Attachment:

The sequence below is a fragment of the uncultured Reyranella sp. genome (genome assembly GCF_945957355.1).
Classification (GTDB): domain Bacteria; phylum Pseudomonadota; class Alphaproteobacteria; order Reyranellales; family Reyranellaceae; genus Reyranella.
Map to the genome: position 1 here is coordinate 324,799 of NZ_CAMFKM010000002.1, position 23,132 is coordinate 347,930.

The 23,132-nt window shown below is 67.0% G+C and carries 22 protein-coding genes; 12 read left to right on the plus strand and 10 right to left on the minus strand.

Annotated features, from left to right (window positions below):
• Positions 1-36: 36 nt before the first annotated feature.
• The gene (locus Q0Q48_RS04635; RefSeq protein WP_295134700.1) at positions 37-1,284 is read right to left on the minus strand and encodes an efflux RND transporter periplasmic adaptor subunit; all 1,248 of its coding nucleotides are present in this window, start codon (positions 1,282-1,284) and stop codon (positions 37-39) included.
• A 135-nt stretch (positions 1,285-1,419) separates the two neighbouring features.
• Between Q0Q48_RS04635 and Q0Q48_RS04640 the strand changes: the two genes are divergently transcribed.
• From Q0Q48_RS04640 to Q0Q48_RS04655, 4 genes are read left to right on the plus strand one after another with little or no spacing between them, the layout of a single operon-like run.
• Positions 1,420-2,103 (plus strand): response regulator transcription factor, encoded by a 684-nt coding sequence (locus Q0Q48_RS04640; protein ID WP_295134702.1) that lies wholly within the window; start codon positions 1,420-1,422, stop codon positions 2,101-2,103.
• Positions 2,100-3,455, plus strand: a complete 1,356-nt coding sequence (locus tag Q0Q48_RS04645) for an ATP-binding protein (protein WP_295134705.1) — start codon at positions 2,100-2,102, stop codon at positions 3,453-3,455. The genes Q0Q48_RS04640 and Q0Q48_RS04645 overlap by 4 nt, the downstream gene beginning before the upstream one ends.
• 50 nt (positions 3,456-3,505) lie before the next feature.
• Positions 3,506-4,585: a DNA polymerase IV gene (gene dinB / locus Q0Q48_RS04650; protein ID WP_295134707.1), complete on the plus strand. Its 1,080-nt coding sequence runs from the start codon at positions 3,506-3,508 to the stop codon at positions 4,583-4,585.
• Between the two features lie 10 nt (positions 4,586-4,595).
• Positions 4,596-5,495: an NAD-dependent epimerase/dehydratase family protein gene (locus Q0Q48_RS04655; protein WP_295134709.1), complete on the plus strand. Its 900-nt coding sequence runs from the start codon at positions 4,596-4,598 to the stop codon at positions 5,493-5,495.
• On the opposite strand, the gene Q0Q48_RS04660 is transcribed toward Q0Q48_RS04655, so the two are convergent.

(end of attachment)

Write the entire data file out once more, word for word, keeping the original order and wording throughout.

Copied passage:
The sequence below is a fragment of the uncultured Reyranella sp. genome (genome assembly GCF_945957355.1).
Classification (GTDB): domain Bacteria; phylum Pseudomonadota; class Alphaproteobacteria; order Reyranellales; family Reyranellaceae; genus Reyranella.
Map to the genome: position 1 here is coordinate 324,799 of NZ_CAMFKM010000002.1, position 23,132 is coordinate 347,930.

The 23,132-nt window shown below is 67.0% G+C and carries 22 protein-coding genes; 12 read left to right on the plus strand and 10 right to left on the minus strand.

Annotated features, from left to right (window positions below):
• Positions 1-36: 36 nt before the first annotated feature.
• The gene (locus Q0Q48_RS04635; RefSeq protein WP_295134700.1) at positions 37-1,284 is read right to left on the minus strand and encodes an efflux RND transporter periplasmic adaptor subunit; all 1,248 of its coding nucleotides are present in this window, start codon (positions 1,282-1,284) and stop codon (positions 37-39) included.
• A 135-nt stretch (positions 1,285-1,419) separates the two neighbouring features.
• Between Q0Q48_RS04635 and Q0Q48_RS04640 the strand changes: the two genes are divergently transcribed.
• From Q0Q48_RS04640 to Q0Q48_RS04655, 4 genes are read left to right on the plus strand one after another with little or no spacing between them, the layout of a single operon-like run.
• Positions 1,420-2,103 (plus strand): response regulator transcription factor, encoded by a 684-nt coding sequence (locus Q0Q48_RS04640; protein ID WP_295134702.1) that lies wholly within the window; start codon positions 1,420-1,422, stop codon positions 2,101-2,103.
• Positions 2,100-3,455, plus strand: a complete 1,356-nt coding sequence (locus tag Q0Q48_RS04645) for an ATP-binding protein (protein WP_295134705.1) — start codon at positions 2,100-2,102, stop codon at positions 3,453-3,455. The genes Q0Q48_RS04640 and Q0Q48_RS04645 overlap by 4 nt, the downstream gene beginning before the upstream one ends.
• 50 nt (positions 3,456-3,505) lie before the next feature.
• Positions 3,506-4,585: a DNA polymerase IV gene (gene dinB / locus Q0Q48_RS04650; protein ID WP_295134707.1), complete on the plus strand. Its 1,080-nt coding sequence runs from the start codon at positions 3,506-3,508 to the stop codon at positions 4,583-4,585.
• Between the two features lie 10 nt (positions 4,586-4,595).
• Positions 4,596-5,495: an NAD-dependent epimerase/dehydratase family protein gene (locus Q0Q48_RS04655; protein WP_295134709.1), complete on the plus strand. Its 900-nt coding sequence runs from the start codon at positions 4,596-4,598 to the stop codon at positions 5,493-5,495.
• On the opposite strand, the gene Q0Q48_RS04660 is transcribed toward Q0Q48_RS04655, so the two are convergent.